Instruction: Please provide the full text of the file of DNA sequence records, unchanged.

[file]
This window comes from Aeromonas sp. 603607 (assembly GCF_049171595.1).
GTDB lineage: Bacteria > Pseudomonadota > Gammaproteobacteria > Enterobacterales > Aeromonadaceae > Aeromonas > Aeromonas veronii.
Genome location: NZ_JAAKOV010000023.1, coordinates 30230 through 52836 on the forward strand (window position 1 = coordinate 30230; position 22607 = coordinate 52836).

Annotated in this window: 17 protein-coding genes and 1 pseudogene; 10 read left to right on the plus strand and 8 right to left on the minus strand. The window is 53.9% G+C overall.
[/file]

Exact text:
This window comes from Aeromonas sp. 603607 (assembly GCF_049171595.1).
GTDB lineage: Bacteria > Pseudomonadota > Gammaproteobacteria > Enterobacterales > Aeromonadaceae > Aeromonas > Aeromonas veronii.
Genome location: NZ_JAAKOV010000023.1, coordinates 30230 through 52836 on the forward strand (window position 1 = coordinate 30230; position 22607 = coordinate 52836).

Annotated in this window: 17 protein-coding genes and 1 pseudogene; 10 read left to right on the plus strand and 8 right to left on the minus strand. The window is 53.9% G+C overall.